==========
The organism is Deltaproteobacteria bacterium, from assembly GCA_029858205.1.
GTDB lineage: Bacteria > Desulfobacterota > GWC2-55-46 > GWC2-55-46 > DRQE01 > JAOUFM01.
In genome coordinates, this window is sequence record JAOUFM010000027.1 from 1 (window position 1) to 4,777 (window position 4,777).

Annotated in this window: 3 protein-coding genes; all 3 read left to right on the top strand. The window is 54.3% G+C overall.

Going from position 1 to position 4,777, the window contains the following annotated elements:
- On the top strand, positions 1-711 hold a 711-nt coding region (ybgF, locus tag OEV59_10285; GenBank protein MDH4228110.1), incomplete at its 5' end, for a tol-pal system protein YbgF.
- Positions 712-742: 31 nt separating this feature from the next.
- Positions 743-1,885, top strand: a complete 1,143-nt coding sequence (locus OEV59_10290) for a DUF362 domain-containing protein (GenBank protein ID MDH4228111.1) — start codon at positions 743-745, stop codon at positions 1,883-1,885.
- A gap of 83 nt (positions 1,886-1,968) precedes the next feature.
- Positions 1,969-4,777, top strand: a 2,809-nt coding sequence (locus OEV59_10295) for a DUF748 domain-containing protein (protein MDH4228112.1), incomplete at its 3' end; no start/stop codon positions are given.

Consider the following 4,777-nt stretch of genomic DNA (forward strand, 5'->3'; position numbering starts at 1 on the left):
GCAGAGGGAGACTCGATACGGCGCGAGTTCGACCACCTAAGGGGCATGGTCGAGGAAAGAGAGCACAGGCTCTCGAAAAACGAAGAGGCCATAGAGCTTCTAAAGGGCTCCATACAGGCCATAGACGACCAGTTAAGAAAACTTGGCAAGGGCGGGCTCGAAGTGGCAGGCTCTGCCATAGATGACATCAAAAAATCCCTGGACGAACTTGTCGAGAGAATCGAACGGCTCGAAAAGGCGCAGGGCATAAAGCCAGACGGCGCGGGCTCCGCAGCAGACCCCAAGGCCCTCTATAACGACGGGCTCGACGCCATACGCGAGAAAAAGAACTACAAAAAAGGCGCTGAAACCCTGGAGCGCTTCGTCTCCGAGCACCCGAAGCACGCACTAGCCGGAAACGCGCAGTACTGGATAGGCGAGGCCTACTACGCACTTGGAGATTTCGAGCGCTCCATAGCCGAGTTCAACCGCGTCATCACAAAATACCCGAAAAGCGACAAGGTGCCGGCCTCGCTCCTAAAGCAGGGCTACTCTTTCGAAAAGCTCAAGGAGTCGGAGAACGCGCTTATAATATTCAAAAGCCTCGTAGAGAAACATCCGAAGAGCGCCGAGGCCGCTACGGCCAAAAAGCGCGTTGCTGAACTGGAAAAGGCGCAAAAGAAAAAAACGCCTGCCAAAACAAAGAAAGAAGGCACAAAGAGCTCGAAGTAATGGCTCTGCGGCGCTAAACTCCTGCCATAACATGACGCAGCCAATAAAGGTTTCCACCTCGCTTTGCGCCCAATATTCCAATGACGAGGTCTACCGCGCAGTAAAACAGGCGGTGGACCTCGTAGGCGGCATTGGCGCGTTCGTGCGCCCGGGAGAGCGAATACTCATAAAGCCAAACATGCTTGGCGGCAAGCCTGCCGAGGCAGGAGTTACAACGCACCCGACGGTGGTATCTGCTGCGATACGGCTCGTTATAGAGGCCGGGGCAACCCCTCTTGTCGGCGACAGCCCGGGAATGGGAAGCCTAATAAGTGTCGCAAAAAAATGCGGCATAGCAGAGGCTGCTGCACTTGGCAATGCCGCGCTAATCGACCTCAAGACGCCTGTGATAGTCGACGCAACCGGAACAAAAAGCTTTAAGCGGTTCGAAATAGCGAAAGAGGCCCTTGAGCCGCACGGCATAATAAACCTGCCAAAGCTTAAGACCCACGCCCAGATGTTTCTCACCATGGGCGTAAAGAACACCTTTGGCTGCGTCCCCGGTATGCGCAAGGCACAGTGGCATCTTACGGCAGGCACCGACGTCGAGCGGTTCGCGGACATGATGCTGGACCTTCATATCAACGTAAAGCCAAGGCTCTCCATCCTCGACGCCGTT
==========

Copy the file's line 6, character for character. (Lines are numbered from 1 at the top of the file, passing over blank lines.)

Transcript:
- On the top strand, positions 1-711 hold a 711-nt coding region (ybgF, locus tag OEV59_10285; GenBank protein MDH4228110.1), incomplete at its 5' end, for a tol-pal system protein YbgF.